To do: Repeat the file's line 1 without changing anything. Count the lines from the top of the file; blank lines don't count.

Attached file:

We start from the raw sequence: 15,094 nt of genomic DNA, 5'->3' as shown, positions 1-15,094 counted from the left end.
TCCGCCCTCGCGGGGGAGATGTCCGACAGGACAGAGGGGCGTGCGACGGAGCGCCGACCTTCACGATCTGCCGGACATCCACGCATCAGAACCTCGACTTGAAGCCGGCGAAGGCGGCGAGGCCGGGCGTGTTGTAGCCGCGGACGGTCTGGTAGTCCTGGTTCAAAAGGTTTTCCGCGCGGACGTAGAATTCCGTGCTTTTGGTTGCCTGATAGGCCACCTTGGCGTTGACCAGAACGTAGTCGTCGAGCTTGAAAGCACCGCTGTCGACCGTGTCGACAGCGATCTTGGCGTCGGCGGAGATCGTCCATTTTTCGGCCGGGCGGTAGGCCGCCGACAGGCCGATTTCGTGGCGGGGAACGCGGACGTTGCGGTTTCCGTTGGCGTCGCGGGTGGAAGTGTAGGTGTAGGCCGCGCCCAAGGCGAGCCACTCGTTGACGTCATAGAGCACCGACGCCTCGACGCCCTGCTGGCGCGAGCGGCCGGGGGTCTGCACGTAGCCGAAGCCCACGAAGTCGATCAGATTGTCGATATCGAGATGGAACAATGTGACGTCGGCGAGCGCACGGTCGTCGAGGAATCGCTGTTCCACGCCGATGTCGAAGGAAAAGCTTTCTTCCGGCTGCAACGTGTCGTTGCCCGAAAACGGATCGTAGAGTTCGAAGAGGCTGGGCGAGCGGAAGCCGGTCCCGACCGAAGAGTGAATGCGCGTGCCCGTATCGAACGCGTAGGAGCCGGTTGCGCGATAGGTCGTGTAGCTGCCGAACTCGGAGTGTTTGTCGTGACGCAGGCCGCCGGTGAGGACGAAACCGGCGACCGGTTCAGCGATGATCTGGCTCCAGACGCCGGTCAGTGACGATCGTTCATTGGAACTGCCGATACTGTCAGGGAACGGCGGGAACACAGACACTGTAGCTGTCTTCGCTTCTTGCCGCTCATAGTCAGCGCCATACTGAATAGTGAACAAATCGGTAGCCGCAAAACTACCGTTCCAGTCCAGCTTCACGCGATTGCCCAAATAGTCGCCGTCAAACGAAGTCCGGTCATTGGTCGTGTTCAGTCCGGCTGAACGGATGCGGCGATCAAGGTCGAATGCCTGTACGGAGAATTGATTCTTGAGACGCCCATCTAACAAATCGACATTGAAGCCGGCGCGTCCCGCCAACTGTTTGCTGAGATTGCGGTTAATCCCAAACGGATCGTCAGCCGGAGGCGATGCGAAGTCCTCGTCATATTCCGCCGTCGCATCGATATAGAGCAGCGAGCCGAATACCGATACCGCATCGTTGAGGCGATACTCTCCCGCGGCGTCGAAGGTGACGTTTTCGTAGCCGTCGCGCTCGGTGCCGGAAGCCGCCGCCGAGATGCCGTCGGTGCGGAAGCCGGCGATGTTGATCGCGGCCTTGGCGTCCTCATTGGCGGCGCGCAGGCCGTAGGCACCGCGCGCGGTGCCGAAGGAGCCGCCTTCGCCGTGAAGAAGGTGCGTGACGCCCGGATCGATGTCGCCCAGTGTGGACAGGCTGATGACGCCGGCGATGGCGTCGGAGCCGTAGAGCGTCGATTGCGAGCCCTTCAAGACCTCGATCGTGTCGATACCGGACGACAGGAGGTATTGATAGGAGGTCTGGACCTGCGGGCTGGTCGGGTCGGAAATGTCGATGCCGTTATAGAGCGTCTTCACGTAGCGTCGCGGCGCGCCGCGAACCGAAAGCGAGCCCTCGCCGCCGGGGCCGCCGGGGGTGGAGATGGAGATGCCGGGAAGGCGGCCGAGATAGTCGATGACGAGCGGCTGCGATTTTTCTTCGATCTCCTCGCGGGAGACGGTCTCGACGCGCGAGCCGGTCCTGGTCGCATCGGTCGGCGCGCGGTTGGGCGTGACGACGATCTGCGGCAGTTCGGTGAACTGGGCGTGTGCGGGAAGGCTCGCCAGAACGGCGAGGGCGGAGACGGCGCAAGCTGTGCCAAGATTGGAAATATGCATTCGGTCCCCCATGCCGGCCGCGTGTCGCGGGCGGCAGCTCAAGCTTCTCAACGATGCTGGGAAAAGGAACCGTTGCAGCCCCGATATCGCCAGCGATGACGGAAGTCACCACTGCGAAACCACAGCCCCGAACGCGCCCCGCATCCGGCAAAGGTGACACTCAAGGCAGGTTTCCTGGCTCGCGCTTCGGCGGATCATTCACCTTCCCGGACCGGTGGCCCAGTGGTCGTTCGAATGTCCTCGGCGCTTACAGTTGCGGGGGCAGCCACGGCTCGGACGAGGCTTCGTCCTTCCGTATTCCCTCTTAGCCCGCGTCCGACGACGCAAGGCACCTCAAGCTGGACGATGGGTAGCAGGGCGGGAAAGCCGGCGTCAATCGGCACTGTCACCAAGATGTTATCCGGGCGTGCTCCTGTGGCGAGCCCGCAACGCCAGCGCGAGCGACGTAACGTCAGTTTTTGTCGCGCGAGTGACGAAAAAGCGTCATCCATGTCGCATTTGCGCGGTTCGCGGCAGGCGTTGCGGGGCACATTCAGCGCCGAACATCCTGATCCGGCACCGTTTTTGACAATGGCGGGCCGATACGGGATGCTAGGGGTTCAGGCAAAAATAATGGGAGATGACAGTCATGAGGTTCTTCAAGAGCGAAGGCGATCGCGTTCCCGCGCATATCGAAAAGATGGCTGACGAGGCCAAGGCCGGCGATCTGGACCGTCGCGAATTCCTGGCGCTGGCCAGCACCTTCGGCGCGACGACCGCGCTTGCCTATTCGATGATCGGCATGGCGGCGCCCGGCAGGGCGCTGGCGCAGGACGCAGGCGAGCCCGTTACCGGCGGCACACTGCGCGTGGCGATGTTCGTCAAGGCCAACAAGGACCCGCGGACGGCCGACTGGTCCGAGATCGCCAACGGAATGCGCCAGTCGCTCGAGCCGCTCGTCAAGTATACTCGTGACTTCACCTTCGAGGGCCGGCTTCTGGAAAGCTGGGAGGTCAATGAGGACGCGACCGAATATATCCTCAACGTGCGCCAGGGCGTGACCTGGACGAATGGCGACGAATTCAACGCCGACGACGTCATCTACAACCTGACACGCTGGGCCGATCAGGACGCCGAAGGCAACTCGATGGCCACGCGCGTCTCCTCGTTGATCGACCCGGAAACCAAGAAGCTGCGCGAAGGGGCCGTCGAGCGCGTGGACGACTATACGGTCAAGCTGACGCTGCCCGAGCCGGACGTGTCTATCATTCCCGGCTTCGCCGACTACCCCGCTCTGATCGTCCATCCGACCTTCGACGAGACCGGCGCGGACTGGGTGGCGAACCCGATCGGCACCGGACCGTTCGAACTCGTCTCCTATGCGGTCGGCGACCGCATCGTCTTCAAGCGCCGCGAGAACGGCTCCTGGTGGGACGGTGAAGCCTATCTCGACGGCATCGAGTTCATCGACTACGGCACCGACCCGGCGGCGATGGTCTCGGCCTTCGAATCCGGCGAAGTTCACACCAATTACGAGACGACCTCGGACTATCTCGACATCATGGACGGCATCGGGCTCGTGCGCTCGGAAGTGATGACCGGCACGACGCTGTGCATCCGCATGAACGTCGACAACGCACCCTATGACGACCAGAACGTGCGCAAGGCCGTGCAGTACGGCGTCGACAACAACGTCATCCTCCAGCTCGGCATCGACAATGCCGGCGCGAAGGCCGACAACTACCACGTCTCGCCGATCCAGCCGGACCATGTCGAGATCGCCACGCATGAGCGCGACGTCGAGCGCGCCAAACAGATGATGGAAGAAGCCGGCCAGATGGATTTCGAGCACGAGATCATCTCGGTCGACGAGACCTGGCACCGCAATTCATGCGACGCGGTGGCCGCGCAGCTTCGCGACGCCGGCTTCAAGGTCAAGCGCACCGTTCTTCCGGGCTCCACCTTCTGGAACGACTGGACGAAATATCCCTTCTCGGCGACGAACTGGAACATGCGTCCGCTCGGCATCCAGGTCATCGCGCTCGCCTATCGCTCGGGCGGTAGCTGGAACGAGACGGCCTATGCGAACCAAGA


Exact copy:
We start from the raw sequence: 15,094 nt of genomic DNA, 5'->3' as shown, positions 1-15,094 counted from the left end.